The Civil Rights Movement Advocacy event was hosted on Feb. 6 in Spratt 205. David Tushaus, professor and chair of criminal justice, legal studies and social work, explained about the event before it happened.
“The meeting tomorrow is a training for anybody interested in learning how to go and advocate for something in the legislature,” Tushaus said. “Now, the training in general for that will be applicable to any kind of issue someone might want to be an advocate for.”
He explained that this event is helping people be prepared to go to Jefferson City, Mo.
“That is the equality day that this training is trying to help people get ready for. It’s a day where people from the LGBT community and people who support them, ‘called allies’, come to Jefferson City to advocate for bills that will improve the legal status of LGBT community members,” Tushaus said.
Before the presenter started to speak at the event, Tushaus gave dates of events that will also happen on campus for anyone interested in attending.
On March 2, an event will teach audience members how to heal after genocide and will be held in Kemper Recital Hall. On March 3 in Kemper Recital Hall, there will be a program called ‘Death Penalty on Trial.’ On April 24 in Spratt 206, there will be a program called ‘Marriage Equality on Campus.’
The presenter of the event was Kyle Piccola, senior field organizer of PROMO. Piccola explained during the event that PROMO is an organization that is all about fighting for LGBT rights so they can have equal rights as a heterosexual couple. He further explained the discrimination gays have to face when trying to get housing, a job and even within the job. He pointed out that this is the case in Missouri, as PROMO is solely focused on this state.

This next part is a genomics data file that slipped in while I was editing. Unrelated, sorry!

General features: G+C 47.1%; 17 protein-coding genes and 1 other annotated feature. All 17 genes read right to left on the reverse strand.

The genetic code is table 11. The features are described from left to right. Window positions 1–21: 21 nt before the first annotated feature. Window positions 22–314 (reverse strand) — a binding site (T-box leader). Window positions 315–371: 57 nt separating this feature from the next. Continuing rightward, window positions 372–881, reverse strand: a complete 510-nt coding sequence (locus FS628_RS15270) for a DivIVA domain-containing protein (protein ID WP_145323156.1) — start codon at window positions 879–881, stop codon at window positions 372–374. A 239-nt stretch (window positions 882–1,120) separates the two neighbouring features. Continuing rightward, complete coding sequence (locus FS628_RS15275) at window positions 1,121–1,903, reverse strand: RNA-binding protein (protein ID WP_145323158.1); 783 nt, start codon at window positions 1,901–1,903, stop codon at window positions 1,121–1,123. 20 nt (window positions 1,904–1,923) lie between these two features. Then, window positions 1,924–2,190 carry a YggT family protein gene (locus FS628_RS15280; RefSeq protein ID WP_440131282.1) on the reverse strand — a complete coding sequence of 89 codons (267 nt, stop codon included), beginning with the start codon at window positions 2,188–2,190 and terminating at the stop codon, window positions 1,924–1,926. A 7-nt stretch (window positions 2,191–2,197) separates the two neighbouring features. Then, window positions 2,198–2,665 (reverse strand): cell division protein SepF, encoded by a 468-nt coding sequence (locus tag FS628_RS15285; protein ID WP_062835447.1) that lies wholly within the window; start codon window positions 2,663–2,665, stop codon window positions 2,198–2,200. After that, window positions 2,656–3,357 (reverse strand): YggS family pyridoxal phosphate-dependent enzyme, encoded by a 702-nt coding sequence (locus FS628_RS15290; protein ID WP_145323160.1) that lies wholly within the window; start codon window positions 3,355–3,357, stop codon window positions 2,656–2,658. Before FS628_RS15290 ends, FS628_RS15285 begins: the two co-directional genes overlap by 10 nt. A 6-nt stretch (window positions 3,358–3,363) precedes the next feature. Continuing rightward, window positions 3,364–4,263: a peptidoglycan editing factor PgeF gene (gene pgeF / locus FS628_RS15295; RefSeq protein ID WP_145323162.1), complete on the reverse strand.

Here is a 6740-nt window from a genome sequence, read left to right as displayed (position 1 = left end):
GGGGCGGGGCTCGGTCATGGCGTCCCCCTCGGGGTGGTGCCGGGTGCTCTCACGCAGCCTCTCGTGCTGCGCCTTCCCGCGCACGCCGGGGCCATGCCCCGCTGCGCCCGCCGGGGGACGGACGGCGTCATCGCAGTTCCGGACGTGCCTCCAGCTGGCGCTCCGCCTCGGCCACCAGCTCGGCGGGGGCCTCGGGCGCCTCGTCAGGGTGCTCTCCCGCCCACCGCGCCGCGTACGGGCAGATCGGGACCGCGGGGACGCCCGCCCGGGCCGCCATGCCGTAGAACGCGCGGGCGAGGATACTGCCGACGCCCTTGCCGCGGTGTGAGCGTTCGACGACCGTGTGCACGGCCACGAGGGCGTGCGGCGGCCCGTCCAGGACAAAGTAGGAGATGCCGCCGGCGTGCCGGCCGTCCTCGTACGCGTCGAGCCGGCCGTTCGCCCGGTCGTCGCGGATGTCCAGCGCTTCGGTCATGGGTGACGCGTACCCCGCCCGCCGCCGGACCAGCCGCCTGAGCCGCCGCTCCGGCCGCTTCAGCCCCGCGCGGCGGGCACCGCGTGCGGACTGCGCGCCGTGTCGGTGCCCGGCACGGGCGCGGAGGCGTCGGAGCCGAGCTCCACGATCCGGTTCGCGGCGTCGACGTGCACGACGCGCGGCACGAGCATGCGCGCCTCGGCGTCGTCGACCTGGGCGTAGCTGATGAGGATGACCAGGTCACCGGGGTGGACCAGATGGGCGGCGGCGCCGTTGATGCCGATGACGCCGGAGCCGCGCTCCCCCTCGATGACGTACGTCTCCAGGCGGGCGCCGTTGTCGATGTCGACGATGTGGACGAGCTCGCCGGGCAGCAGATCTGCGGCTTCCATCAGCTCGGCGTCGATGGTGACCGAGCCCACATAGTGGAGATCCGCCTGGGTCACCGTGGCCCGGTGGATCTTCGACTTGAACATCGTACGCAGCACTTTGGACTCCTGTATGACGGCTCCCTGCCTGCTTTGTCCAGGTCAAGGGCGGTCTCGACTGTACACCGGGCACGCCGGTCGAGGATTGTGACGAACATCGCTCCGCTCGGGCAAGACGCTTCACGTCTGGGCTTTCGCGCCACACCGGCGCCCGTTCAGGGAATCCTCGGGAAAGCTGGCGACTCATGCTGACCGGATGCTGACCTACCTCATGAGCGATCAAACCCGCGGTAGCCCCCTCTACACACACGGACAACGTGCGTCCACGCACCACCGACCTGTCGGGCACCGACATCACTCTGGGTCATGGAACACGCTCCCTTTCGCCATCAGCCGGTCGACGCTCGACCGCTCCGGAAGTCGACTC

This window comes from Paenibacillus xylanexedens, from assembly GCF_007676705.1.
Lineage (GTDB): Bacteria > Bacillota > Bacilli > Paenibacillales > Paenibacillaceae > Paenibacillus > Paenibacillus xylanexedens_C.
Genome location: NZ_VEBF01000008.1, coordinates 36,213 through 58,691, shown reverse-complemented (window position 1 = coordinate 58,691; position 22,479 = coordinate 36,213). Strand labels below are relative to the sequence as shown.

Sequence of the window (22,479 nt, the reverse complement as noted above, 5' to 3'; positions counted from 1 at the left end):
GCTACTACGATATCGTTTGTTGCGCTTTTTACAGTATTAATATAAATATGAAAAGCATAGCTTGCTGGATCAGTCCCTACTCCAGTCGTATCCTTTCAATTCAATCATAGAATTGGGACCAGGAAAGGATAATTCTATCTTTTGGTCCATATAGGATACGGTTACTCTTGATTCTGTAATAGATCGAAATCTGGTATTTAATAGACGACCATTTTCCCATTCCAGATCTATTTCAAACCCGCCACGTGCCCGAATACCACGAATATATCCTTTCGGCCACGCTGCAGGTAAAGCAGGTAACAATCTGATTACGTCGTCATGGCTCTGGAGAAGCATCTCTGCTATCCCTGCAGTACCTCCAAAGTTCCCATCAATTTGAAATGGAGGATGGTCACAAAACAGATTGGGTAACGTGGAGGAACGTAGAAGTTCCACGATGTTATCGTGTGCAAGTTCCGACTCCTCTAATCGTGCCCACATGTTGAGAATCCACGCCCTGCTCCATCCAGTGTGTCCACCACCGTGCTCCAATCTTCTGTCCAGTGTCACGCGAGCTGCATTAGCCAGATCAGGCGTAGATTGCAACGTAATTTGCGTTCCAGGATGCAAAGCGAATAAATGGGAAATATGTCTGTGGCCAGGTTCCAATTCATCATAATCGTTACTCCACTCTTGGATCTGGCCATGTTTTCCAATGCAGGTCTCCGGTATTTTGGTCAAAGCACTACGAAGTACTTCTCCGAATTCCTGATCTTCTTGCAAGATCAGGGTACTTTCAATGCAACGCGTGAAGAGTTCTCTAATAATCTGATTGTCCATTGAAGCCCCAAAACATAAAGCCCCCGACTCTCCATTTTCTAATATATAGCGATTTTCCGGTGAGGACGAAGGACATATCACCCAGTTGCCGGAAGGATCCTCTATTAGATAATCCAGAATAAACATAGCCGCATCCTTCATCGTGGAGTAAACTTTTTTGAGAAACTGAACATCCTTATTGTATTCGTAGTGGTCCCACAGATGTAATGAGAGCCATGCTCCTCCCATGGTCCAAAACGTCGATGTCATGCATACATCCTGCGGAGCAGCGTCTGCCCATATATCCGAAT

He clearly is passionate about LGBT rights.
“The Missouri Nondiscrimination Act (MONA) will update the existing Missouri Human Rights Statutes to include sexual orientation and gender identity so lesbian, gay, bisexual and transgender Missourians are protected from employment, housing and public accomodation discrimination,” Piccola said. “Yes, that means you can be fired for being gay in Missouri. We feel that everybody, including gay and transgender people, should have the opportunity to earn a living, provide for themselves and their families and be judged on their work performance – nothing more, nothing less.”
During the event, Piccola explained discrimination against LGBT people can lead to a desperate decision..
“LGBT youth commit suicide because of [these] issues,” Piccola said during the event.
He further explained how his group wants to see an anti-bullying act that will protect these people within public schools from being bullied because of their sexual orientation.
Taylor McGrath, president of the MWSU PRIDE Alliance, supports laws to protect and give rights to the LGBT people.
“I think that it is a shame that the LGBT individuals across Missouri don’t have the same rights as other individuals.” McGrath said.
Shannon McKinney, treasurer of the MWSU PRIDE Alliance, also is an avid supporter of LGBT rights and protective laws.
“Well, I am a homosexual myself so it’s obvious that it affects me. It’s also something that a lot of people don’t really, fully understand,” McKinney said. “And to me, a lot of the things like, for example, marriage equality, in my opinion, that’s an issue of the 14th Amendment for equal protection under the law. Because, as it stands right now, the LGBT community is not equally protected under the law.”
Piccola ended the event by inviting everyone to the Equality Day in Jefferson City on Feb. 17. He explained that the event will start at 10 a.m. The bus will leave from Kansas City and take anyone who wants to talk to the legislators about LGBT rights to the Capitol. After the event, the bus will take the people back to Kansas City. Anyone who wants to go is invited and welcomed to go.